Around this time that M5 drivers witnessed scenes of “absolute chaos’ when the motorway served as a transport for an unusual vehicle – a massive Boeing 727. The event was arranged by the entrepreneur Johnny Palmer, who wanted to transport the massive plane out of Cotswold Airport to Bristol to utilize it as an office for his business Pytch. BristolLive informs it that Palmer found the private 1970s aircraft within the “aircraft burial ground” located in the Cotswolds and chose to “upcycle” it to become an office. The plane was constructed in 1968 and operated for a time by Japan Airlines before it went to private ownership in the mid-1970s.
After months of preparation and planning, the day of its launch (February 27,) the wingless, tailless fuselage was strapped onto an lorry, and then transported through the M4, M5 and M32 routes from the village of Cotswolds in Kemble. Palmer claimed he ran into a variety of difficulties on his route such as motorway bridges, and disagreements with police.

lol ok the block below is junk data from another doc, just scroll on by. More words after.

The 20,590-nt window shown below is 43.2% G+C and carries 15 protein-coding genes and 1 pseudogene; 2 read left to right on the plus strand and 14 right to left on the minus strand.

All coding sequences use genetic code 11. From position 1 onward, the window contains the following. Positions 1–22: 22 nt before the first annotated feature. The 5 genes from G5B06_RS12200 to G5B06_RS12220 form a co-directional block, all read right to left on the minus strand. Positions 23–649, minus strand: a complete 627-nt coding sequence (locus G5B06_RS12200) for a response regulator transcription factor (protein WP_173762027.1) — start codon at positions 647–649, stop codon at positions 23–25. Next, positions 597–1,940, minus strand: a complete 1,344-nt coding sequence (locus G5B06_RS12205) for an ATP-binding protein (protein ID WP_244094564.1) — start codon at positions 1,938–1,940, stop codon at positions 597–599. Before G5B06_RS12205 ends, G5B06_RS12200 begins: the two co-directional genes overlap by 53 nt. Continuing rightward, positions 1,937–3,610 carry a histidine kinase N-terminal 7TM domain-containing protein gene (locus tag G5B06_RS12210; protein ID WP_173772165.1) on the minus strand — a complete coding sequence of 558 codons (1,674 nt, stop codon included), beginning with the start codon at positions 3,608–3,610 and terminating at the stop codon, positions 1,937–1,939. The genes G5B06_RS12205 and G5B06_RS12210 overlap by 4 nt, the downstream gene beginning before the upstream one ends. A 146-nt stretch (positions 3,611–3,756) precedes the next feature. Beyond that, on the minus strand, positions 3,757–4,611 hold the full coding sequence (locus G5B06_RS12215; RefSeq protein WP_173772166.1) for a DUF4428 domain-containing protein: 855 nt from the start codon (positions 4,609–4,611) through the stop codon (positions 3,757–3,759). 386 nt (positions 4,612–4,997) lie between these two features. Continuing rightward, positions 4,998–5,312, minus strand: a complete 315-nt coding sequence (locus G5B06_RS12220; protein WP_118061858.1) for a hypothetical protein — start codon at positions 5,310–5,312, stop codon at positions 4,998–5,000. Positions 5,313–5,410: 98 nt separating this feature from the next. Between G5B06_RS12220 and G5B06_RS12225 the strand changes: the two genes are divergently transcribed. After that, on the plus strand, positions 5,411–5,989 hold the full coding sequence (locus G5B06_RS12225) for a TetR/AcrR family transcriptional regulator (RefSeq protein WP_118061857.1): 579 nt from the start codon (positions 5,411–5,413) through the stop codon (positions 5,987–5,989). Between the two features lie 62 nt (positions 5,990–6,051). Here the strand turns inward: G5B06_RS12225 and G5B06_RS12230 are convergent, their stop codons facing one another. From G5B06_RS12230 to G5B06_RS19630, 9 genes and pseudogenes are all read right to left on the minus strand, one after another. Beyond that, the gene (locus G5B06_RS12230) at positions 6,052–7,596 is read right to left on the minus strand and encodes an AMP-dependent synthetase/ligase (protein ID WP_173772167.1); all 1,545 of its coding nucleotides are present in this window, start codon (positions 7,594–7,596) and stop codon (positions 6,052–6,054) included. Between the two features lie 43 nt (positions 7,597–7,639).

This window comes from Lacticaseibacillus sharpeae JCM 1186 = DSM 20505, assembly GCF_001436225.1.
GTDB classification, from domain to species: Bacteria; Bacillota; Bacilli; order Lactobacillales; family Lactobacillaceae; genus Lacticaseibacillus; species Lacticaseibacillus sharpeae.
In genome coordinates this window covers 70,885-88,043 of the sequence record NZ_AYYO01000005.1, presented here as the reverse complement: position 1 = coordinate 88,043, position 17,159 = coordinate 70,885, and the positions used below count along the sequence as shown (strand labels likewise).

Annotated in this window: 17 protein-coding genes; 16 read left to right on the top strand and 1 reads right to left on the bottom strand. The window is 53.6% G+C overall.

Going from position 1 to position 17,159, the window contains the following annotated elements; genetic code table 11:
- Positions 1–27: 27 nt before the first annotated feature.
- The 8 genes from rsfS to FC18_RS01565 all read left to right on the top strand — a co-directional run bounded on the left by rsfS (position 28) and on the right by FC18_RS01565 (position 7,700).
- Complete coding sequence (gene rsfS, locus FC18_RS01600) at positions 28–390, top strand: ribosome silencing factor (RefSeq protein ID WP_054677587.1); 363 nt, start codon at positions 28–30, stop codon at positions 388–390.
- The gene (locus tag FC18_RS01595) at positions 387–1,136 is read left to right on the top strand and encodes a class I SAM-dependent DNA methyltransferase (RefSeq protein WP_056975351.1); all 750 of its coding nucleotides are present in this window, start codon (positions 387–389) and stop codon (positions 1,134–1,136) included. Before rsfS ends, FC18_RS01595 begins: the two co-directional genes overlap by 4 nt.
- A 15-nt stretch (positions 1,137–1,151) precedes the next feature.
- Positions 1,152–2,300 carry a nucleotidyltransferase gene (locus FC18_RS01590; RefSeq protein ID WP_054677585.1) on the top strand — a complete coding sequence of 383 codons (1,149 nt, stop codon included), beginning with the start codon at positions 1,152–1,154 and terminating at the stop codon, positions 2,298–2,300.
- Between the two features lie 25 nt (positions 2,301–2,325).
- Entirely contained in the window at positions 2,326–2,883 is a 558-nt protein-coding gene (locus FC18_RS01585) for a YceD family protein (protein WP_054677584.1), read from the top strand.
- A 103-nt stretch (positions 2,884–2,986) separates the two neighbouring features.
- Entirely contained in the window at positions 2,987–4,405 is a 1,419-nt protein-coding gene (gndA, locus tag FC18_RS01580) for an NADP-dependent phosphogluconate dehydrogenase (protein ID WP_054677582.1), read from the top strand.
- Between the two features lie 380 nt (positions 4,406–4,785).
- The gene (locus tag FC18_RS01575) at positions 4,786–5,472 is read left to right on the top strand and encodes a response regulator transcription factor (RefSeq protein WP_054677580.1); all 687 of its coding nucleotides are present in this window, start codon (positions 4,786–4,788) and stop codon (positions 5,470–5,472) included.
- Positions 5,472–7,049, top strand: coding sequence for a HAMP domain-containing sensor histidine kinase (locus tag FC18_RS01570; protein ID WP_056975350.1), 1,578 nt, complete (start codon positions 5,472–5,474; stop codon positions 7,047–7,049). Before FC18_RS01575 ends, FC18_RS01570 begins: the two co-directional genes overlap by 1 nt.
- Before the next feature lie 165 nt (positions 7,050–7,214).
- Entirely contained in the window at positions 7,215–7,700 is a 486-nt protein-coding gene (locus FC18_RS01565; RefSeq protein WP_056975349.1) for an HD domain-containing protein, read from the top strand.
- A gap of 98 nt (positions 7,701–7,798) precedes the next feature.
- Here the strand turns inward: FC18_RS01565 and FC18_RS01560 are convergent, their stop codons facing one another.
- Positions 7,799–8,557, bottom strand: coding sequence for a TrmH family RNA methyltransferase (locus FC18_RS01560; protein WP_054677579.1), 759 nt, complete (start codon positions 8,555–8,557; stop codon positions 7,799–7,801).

Johnny was 38 when he told me: “It was absolute chaos it was all chaos! The trailer sank into sinkholes in the asphalt and got stuck at certain points and intersections. “There were some scary moments. Like instances when police would not allow to allow us to take the planned route, and when it slid under an overpass and emergency services had to go through us.”
Many people came out to watch the event in person, and the entire journey was streamed on Youtube. The entire plan was nearly ended up in the wrong direction about 300 yards from the final destination after an unlocked van was blocking the way.
However, that was not a issue for Palmer who managed to get it removed from the way. After seven hours of having had left Kemble it was Boeing 727 was finally installed at its final location at Palmer’s Business Park. The next day it was lifted up by “two huge cranes” waiting for the cone’s nose to be put back on. Palmer stated: “To see it being an actual thing actually happening, after having worked on it in CAD for months caused me to smile from the ear to the ear. “When I finally saw it up in the air I was amazed by its sheer size and especially so because we placed it on a structure that means the aircraft is at least seven metres high.” The aircraft would be later restored to its glory of the 1970s without any trace of the modern day technology.